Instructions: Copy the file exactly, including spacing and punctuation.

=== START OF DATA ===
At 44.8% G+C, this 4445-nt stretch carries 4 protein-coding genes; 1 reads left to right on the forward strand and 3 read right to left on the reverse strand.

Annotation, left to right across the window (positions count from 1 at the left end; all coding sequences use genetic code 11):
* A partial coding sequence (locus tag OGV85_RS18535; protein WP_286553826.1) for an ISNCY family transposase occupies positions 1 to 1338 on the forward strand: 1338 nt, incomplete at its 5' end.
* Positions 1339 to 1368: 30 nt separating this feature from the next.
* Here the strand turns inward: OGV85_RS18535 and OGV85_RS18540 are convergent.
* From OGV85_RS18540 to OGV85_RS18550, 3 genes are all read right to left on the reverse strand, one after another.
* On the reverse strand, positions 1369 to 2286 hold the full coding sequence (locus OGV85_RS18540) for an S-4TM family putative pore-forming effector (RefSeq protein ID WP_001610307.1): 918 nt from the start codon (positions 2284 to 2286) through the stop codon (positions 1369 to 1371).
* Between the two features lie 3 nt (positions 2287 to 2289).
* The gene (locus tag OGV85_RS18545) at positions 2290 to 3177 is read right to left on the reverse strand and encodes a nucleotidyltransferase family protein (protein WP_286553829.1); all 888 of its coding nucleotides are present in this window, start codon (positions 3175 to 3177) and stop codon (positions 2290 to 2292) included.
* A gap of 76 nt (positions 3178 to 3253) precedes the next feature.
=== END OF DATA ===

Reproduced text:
At 44.8% G+C, this 4445-nt stretch carries 4 protein-coding genes; 1 reads left to right on the forward strand and 3 read right to left on the reverse strand.

Annotation, left to right across the window (positions count from 1 at the left end; all coding sequences use genetic code 11):
* A partial coding sequence (locus tag OGV85_RS18535; protein WP_286553826.1) for an ISNCY family transposase occupies positions 1 to 1338 on the forward strand: 1338 nt, incomplete at its 5' end.
* Positions 1339 to 1368: 30 nt separating this feature from the next.
* Here the strand turns inward: OGV85_RS18535 and OGV85_RS18540 are convergent.
* From OGV85_RS18540 to OGV85_RS18550, 3 genes are all read right to left on the reverse strand, one after another.
* On the reverse strand, positions 1369 to 2286 hold the full coding sequence (locus OGV85_RS18540) for an S-4TM family putative pore-forming effector (RefSeq protein ID WP_001610307.1): 918 nt from the start codon (positions 2284 to 2286) through the stop codon (positions 1369 to 1371).
* Between the two features lie 3 nt (positions 2287 to 2289).
* The gene (locus tag OGV85_RS18545) at positions 2290 to 3177 is read right to left on the reverse strand and encodes a nucleotidyltransferase family protein (protein WP_286553829.1); all 888 of its coding nucleotides are present in this window, start codon (positions 3175 to 3177) and stop codon (positions 2290 to 2292) included.
* A gap of 76 nt (positions 3178 to 3253) precedes the next feature.